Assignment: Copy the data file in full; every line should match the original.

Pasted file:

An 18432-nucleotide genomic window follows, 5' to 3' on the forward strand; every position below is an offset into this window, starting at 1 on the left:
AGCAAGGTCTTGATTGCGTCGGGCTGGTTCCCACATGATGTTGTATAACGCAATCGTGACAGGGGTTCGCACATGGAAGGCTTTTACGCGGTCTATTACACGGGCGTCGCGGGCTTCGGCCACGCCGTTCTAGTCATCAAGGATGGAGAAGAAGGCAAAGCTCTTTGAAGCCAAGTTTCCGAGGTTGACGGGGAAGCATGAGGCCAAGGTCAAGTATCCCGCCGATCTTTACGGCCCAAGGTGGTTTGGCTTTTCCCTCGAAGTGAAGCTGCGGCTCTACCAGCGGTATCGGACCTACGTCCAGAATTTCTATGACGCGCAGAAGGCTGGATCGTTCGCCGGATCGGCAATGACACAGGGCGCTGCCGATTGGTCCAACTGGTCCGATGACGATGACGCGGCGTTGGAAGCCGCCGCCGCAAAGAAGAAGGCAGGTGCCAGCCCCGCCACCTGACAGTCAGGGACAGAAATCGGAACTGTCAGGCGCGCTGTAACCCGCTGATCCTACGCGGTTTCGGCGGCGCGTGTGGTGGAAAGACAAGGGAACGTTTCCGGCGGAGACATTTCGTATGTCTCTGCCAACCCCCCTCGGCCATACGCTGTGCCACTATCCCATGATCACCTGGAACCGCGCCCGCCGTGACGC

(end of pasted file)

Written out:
An 18432-nucleotide genomic window follows, 5' to 3' on the forward strand; every position below is an offset into this window, starting at 1 on the left:
AGCAAGGTCTTGATTGCGTCGGGCTGGTTCCCACATGATGTTGTATAACGCAATCGTGACAGGGGTTCGCACATGGAAGGCTTTTACGCGGTCTATTACACGGGCGTCGCGGGCTTCGGCCACGCCGTTCTAGTCATCAAGGATGGAGAAGAAGGCAAAGCTCTTTGAAGCCAAGTTTCCGAGGTTGACGGGGAAGCATGAGGCCAAGGTCAAGTATCCCGCCGATCTTTACGGCCCAAGGTGGTTTGGCTTTTCCCTCGAAGTGAAGCTGCGGCTCTACCAGCGGTATCGGACCTACGTCCAGAATTTCTATGACGCGCAGAAGGCTGGATCGTTCGCCGGATCGGCAATGACACAGGGCGCTGCCGATTGGTCCAACTGGTCCGATGACGATGACGCGGCGTTGGAAGCCGCCGCCGCAAAGAAGAAGGCAGGTGCCAGCCCCGCCACCTGACAGTCAGGGACAGAAATCGGAACTGTCAGGCGCGCTGTAACCCGCTGATCCTACGCGGTTTCGGCGGCGCGTGTGGTGGAAAGACAAGGGAACGTTTCCGGCGGAGACATTTCGTATGTCTCTGCCAACCCCCCTCGGCCATACGCTGTGCCACTATCCCATGATCACCTGGAACCGCGCCCGCCGTGACGC